Laboratory tests and practices that are not currently recommended
CDC recommends using diagnostic tests for Lyme disease that have been cleared or approved by the U.S. Food and Drug Administration (FDA). Use of an FDA cleared or approved test provides assurance that the test has undergone adequate analytical and clinical validation and is safe and effective.
Some laboratories offer their own laboratory developed tests for Lyme disease whose clinical validity and safety have not been cleared or approved by the FDA. This means that information is lacking about the accuracy with which these tests identify, measure, or predict the presence or absence of Lyme disease in a patient. Examples include:
- Capture assays for antigens in urine
- Immunofluorescence staining, or cell sorting of cell wall-deficient or cystic forms of Borrelia burgdorferi
- Lymphocyte transformation tests
- Quantitative CD57 lymphocyte assays
- “Reverse Western blots”
- IgM or IgG blot assays without a previous enzyme immunoassay
Be aware that laboratories that do not accept private insurance may be offering tests that are not cleared or approved by the FDA.
- If a laboratory uses “in-house” criteria for interpretation of FDA-cleared tests for Lyme disease, this indicates the laboratory has modified the test and the clinical validity and safety is not certain.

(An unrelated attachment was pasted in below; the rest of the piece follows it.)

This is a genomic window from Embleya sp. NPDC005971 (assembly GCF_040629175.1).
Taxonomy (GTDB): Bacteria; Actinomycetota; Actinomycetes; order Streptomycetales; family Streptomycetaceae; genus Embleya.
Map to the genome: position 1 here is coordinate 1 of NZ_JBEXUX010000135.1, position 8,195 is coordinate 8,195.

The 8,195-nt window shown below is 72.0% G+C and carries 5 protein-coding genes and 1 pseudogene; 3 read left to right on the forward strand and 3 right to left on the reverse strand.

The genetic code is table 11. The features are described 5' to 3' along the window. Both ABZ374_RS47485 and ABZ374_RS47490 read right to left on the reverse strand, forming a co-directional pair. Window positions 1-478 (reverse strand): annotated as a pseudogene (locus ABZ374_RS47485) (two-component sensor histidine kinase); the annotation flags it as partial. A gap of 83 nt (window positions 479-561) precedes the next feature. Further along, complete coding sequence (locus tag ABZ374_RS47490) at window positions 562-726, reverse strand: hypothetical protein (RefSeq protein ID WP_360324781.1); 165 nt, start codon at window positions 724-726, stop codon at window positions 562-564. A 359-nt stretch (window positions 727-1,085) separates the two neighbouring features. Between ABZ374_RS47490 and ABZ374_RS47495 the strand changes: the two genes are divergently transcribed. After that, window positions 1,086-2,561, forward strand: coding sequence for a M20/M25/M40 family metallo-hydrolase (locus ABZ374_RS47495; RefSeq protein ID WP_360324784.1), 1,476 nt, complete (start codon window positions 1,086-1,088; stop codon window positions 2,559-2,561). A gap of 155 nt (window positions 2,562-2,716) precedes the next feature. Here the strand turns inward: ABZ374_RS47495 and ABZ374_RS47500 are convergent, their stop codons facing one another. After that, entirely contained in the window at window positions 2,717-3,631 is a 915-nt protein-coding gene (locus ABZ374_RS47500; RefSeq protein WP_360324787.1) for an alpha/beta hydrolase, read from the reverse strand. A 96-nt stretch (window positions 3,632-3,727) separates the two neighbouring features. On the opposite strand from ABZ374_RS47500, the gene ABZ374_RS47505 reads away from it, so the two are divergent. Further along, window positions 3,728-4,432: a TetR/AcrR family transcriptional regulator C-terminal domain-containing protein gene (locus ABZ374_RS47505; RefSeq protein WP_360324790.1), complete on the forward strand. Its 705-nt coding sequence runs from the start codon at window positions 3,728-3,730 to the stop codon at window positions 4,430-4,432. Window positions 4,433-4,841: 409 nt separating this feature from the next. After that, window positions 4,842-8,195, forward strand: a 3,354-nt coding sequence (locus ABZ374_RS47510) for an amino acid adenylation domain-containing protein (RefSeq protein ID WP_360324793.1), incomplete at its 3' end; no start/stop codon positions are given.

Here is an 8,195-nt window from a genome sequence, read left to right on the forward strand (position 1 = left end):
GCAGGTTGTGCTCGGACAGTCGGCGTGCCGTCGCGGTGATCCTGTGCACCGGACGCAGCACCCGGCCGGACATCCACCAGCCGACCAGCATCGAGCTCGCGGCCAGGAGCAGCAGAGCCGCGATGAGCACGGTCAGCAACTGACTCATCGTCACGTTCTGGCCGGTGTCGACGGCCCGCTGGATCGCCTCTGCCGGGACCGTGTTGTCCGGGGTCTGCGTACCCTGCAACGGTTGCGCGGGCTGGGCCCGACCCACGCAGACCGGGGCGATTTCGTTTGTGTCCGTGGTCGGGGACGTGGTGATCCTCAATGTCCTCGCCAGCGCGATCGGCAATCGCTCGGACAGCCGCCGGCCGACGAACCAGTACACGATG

- Test results for Lyme disease should always be interpreted in the broader context of a person’s illness and medical history, exposure likelihood, and other test results.
- Do not seek testing without consulting a healthcare provider.
- Concerns Regarding a New Culture Method for Borrelia burgdorferi Not Approved for the Diagnosis of Lyme Disease. MMWR, 2014;63:333
- Johnson BJ, Pilgard MA, Russell TM. Assessment of new culture method for detection of Borrelia species from serum of Lyme disease patients. J Clin Microbiol 2014;52:721–4.
- Notice to readers: caution regarding testing for Lyme disease. MMWR, CDC Surveillance Summary, 2005;54:125.
- Marques A, Brown MR, Fleisher TA: Natural killer cell counts are not different between patients with post-Lyme disease syndrome and controls. Clin Vaccine Immunol 2009;16:1249–1250.